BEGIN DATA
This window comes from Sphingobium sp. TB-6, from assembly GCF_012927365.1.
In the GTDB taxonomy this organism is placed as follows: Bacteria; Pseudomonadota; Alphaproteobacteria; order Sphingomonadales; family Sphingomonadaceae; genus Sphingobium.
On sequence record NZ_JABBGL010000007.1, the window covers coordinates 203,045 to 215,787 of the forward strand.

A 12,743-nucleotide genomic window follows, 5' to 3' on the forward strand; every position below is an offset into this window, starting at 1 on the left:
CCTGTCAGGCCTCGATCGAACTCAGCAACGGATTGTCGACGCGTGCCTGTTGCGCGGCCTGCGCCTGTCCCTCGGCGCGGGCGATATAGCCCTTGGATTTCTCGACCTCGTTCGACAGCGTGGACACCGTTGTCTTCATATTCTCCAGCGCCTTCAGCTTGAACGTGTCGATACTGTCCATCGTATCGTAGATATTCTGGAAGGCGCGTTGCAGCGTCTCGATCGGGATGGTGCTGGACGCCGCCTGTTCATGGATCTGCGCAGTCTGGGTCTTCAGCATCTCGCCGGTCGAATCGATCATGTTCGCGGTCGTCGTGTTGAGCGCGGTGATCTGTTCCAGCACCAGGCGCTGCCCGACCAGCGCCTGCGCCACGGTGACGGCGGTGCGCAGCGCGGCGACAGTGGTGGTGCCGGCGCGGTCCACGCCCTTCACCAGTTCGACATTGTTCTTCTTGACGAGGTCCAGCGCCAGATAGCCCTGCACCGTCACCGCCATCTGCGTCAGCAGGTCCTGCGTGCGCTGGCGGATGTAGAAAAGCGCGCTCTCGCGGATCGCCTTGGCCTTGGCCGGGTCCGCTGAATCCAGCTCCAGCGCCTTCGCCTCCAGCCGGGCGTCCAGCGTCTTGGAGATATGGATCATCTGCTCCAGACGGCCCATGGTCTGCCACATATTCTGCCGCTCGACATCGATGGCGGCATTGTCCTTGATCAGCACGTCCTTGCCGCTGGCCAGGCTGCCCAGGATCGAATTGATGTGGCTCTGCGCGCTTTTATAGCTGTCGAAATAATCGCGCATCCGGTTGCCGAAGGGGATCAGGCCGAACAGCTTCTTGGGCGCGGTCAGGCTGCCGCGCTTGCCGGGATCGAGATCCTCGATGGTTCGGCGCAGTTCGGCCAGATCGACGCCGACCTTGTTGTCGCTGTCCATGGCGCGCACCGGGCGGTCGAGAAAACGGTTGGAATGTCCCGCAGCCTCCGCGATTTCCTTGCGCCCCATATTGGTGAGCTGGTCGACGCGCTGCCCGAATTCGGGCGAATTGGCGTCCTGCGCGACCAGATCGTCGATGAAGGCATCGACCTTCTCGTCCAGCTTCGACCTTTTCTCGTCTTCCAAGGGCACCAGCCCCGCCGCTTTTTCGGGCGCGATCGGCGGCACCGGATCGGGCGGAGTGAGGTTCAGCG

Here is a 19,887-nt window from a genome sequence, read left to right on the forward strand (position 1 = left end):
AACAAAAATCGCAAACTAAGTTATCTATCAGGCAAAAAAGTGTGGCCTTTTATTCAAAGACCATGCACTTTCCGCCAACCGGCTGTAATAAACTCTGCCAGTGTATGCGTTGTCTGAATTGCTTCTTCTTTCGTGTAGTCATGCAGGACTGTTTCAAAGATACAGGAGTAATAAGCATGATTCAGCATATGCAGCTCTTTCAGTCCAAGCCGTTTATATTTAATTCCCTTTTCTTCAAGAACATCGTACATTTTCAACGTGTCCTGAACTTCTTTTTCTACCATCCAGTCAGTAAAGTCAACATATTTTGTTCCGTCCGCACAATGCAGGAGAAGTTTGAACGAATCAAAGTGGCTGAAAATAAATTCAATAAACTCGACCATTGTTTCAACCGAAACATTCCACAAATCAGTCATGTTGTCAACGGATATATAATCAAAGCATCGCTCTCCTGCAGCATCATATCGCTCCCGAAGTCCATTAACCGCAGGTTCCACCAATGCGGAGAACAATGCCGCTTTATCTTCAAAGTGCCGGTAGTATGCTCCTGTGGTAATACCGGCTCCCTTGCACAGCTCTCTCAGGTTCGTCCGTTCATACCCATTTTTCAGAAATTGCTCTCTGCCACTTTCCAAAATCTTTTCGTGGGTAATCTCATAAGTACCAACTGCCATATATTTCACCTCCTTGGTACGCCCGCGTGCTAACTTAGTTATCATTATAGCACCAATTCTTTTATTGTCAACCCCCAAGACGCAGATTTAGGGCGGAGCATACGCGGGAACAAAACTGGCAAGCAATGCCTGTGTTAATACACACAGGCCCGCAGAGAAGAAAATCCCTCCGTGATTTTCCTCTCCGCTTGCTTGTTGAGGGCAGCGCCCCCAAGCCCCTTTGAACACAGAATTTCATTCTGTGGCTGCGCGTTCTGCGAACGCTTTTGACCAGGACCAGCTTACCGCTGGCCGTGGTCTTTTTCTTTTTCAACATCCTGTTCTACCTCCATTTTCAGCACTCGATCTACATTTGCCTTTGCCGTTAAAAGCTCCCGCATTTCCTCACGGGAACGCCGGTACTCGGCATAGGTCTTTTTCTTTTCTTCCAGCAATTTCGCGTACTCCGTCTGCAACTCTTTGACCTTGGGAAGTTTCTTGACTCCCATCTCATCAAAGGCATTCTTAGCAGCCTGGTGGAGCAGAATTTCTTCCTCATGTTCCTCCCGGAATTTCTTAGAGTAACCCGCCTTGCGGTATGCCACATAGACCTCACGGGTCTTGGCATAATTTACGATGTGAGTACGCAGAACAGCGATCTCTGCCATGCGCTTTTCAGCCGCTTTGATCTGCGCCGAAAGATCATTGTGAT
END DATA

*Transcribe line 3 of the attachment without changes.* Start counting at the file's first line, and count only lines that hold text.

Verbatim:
On sequence record NZ_JABBGL010000007.1, the window covers coordinates 203,045 to 215,787 of the forward strand.